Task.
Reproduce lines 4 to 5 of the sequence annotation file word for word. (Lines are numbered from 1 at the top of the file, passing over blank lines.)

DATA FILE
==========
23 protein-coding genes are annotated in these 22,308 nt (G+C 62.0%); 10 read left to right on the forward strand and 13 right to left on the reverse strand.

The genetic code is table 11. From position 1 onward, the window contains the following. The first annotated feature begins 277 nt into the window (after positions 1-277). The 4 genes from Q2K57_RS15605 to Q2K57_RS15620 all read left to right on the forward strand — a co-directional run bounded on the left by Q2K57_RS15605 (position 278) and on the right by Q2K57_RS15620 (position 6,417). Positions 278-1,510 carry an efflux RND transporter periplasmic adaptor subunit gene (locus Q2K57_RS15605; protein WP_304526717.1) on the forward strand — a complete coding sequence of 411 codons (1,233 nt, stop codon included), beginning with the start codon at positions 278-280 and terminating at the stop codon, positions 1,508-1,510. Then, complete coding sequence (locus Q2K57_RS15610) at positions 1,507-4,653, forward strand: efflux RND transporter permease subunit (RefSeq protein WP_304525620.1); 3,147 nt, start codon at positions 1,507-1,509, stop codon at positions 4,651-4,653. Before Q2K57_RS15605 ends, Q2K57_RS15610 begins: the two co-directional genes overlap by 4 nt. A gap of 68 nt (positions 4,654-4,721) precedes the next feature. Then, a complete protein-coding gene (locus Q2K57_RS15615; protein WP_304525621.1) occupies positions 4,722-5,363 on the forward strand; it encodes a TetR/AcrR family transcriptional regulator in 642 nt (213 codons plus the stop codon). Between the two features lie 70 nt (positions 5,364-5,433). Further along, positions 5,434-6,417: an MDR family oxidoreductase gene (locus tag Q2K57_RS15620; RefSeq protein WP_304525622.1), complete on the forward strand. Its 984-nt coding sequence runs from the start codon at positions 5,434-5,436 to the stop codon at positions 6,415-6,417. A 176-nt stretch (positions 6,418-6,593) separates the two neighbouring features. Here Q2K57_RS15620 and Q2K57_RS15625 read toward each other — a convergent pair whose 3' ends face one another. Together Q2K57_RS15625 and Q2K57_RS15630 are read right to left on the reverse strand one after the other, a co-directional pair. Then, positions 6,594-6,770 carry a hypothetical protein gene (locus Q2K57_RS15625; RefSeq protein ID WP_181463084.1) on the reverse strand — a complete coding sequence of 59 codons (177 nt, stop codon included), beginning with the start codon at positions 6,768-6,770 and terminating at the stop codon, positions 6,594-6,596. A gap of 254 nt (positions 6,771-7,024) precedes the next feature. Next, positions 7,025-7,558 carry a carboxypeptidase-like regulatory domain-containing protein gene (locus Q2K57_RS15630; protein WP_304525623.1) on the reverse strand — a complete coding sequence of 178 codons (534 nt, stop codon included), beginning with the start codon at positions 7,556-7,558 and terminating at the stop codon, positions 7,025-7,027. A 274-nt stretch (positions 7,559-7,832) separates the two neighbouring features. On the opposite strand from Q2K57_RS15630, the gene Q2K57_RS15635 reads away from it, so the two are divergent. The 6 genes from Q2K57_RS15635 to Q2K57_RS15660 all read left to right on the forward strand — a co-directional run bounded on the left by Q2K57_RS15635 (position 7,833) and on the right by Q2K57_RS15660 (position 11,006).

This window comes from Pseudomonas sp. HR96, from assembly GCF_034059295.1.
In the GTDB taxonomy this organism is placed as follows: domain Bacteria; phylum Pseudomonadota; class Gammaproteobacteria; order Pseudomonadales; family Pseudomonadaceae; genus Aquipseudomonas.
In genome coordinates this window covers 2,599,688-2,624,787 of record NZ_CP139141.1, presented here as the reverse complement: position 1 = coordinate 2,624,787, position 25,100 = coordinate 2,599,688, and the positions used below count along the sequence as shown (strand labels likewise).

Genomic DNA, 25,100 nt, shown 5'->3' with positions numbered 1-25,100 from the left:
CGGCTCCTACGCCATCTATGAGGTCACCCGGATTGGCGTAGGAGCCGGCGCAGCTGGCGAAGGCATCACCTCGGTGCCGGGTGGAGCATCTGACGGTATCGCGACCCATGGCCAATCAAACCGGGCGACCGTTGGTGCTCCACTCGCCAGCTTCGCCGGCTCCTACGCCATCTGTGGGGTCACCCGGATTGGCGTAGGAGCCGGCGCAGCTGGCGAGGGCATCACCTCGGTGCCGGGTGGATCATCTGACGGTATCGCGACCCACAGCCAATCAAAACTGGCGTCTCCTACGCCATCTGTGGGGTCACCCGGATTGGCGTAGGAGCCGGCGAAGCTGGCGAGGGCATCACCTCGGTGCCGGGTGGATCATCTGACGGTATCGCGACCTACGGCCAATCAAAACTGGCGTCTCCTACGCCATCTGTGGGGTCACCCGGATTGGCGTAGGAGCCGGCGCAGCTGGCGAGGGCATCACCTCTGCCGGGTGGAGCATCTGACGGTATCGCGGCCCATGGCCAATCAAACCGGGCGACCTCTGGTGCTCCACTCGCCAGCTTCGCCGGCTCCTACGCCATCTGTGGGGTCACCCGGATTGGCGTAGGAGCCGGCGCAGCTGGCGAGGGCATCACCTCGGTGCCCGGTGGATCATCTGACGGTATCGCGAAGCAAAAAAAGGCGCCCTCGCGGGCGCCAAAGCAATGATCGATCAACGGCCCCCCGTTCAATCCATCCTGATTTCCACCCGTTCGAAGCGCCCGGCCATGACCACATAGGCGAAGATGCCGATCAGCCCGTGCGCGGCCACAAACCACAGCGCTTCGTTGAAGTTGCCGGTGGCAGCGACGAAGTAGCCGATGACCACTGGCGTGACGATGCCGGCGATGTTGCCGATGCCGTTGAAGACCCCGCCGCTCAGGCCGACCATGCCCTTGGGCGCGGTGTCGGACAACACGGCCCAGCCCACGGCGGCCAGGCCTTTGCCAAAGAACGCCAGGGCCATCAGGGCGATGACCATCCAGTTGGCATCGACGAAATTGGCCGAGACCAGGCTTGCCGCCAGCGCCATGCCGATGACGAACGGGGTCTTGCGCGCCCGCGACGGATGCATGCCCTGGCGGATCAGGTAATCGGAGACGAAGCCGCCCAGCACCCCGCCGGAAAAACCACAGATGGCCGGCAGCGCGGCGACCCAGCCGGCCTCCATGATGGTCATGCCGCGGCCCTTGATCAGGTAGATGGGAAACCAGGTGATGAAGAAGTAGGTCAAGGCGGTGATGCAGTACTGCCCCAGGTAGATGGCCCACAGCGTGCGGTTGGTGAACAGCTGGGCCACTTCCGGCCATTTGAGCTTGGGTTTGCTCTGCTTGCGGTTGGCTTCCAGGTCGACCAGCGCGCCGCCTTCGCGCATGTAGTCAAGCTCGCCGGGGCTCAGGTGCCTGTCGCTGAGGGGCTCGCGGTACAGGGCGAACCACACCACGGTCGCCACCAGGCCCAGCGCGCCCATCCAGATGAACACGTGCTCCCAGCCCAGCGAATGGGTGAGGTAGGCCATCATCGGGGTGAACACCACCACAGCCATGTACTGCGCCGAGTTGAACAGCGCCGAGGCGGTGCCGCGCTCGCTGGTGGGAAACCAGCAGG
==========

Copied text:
In the GTDB taxonomy this organism is placed as follows: domain Bacteria; phylum Pseudomonadota; class Gammaproteobacteria; order Pseudomonadales; family Pseudomonadaceae; genus Aquipseudomonas.
In genome coordinates this window covers 2,599,688-2,624,787 of record NZ_CP139141.1, presented here as the reverse complement: position 1 = coordinate 2,624,787, position 25,100 = coordinate 2,599,688, and the positions used below count along the sequence as shown (strand labels likewise).